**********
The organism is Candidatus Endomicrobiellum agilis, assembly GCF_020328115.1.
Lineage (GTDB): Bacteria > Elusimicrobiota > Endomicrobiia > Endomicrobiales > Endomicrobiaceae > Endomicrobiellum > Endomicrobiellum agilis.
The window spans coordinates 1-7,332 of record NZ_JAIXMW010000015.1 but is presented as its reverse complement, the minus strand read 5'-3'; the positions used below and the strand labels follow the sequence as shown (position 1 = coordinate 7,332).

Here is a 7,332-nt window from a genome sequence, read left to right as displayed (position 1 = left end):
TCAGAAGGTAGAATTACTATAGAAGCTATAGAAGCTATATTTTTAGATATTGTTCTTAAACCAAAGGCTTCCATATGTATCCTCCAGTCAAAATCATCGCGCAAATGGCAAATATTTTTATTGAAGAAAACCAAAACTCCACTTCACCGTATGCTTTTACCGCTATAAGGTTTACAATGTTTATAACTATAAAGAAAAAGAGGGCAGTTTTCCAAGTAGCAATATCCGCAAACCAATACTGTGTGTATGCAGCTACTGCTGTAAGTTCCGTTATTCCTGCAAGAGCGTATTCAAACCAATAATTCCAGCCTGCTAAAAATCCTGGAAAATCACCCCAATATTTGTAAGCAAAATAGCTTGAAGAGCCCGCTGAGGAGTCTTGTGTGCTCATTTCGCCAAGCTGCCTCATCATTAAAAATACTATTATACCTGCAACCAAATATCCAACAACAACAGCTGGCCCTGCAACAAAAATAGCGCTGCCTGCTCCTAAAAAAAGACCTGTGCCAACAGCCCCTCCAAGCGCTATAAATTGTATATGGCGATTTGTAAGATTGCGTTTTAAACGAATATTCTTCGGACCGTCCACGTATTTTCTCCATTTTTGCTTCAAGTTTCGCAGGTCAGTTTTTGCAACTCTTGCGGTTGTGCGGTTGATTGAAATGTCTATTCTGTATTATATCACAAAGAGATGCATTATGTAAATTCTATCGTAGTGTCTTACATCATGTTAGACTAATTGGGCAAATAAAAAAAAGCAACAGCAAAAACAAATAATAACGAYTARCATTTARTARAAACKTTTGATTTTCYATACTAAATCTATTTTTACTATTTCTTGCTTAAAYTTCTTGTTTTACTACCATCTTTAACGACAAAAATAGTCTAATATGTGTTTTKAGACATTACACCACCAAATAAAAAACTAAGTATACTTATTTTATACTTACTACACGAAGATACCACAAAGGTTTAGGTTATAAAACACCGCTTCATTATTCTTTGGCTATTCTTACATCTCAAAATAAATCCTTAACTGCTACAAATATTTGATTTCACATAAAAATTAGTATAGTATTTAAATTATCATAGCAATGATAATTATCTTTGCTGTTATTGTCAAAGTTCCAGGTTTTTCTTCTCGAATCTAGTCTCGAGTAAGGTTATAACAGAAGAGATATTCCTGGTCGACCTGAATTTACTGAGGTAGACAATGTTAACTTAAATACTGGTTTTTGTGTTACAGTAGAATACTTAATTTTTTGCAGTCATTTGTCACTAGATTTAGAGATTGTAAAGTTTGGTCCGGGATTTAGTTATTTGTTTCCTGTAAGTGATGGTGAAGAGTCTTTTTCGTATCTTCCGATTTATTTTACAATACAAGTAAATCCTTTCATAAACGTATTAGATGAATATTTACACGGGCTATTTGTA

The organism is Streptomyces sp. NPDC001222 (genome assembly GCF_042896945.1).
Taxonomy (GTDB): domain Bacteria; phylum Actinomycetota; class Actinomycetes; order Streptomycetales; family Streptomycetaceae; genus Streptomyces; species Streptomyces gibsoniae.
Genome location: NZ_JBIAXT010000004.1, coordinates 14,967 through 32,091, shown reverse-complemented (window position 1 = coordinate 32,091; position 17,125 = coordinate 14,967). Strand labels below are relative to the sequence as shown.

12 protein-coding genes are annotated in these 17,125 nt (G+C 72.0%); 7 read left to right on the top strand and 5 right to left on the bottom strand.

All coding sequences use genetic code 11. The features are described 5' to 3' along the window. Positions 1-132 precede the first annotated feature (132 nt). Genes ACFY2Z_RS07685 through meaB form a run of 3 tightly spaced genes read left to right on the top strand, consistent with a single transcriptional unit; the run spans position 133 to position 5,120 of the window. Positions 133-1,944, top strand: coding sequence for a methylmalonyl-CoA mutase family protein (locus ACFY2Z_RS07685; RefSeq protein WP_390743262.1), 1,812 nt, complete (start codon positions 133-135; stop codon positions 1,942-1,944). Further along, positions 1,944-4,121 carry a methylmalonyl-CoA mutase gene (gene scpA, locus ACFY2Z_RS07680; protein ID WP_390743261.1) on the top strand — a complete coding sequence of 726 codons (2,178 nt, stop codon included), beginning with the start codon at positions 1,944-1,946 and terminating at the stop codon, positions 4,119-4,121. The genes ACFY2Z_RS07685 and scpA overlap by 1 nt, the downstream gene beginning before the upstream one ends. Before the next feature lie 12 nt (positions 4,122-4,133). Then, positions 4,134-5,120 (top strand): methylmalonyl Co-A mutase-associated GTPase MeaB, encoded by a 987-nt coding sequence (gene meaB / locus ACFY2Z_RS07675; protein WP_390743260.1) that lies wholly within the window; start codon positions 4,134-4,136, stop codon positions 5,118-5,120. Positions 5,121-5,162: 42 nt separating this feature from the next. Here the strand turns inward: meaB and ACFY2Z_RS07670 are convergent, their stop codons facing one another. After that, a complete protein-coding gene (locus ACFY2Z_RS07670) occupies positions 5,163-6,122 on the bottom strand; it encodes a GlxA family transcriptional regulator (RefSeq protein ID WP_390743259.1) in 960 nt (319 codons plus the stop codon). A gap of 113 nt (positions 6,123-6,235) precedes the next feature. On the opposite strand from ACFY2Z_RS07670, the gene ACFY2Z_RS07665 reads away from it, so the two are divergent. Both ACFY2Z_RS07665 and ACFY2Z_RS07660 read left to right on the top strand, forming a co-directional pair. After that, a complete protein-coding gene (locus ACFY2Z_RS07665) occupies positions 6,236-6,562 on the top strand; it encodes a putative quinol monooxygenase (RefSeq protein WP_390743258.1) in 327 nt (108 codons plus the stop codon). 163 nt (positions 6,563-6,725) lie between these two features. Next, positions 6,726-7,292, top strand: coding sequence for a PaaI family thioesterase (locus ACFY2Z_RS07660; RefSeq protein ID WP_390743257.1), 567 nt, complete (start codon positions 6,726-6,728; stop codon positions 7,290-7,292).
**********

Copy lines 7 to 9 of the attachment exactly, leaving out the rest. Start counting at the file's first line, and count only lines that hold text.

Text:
Taxonomy (GTDB): domain Bacteria; phylum Actinomycetota; class Actinomycetes; order Streptomycetales; family Streptomycetaceae; genus Streptomyces; species Streptomyces gibsoniae.
Genome location: NZ_JBIAXT010000004.1, coordinates 14,967 through 32,091, shown reverse-complemented (window position 1 = coordinate 32,091; position 17,125 = coordinate 14,967). Strand labels below are relative to the sequence as shown.

12 protein-coding genes are annotated in these 17,125 nt (G+C 72.0%); 7 read left to right on the top strand and 5 right to left on the bottom strand.